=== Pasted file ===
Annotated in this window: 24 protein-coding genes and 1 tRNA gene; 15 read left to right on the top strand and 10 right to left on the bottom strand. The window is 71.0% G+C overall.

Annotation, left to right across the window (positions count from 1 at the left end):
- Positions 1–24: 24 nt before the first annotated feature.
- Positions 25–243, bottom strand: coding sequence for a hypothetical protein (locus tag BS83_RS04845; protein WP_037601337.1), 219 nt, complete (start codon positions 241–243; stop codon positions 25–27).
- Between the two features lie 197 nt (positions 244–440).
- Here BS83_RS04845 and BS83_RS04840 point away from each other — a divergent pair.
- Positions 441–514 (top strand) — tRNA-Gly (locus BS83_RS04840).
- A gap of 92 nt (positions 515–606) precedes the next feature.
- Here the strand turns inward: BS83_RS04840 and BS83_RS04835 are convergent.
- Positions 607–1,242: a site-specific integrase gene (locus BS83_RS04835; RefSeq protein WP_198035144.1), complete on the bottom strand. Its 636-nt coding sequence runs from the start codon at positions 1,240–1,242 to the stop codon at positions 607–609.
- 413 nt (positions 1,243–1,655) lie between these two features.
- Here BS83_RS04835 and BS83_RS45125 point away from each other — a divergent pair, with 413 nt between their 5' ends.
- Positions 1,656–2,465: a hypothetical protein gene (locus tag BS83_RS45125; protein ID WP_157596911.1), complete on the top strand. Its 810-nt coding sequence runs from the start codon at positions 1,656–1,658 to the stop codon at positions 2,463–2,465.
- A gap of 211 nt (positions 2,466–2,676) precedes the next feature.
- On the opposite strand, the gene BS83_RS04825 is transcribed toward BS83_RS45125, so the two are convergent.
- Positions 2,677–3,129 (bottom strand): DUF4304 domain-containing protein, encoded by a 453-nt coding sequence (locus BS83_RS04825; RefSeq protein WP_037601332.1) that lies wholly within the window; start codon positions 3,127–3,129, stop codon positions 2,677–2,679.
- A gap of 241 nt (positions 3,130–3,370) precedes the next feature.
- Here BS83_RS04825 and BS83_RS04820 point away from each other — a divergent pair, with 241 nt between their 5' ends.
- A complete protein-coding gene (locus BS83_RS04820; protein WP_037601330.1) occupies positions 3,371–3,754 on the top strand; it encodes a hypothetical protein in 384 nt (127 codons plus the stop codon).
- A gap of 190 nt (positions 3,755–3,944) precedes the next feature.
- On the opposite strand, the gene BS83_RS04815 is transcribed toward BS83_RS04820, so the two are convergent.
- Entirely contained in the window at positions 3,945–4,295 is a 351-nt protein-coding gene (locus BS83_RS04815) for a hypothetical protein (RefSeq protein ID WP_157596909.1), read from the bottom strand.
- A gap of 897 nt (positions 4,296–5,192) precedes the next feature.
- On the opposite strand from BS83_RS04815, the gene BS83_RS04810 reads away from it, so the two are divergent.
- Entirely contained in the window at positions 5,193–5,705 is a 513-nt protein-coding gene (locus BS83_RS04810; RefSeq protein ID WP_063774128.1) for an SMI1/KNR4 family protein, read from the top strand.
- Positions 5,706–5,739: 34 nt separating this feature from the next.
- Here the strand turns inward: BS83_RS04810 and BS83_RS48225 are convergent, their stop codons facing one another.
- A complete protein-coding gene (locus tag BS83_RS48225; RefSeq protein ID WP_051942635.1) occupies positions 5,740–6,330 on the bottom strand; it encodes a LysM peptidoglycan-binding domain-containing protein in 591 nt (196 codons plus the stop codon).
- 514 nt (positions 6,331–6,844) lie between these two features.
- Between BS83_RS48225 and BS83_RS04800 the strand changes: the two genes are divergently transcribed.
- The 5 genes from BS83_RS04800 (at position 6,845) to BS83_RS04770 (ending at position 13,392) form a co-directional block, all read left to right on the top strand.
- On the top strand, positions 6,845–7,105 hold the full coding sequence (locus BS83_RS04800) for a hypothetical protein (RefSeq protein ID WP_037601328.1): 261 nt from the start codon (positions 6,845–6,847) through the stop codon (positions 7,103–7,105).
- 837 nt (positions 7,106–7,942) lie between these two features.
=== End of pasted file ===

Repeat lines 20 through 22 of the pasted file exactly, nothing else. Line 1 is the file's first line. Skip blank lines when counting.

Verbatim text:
- A gap of 190 nt (positions 3,755–3,944) precedes the next feature.
- On the opposite strand, the gene BS83_RS04815 is transcribed toward BS83_RS04820, so the two are convergent.
- Entirely contained in the window at positions 3,945–4,295 is a 351-nt protein-coding gene (locus BS83_RS04815) for a hypothetical protein (RefSeq protein ID WP_157596909.1), read from the bottom strand.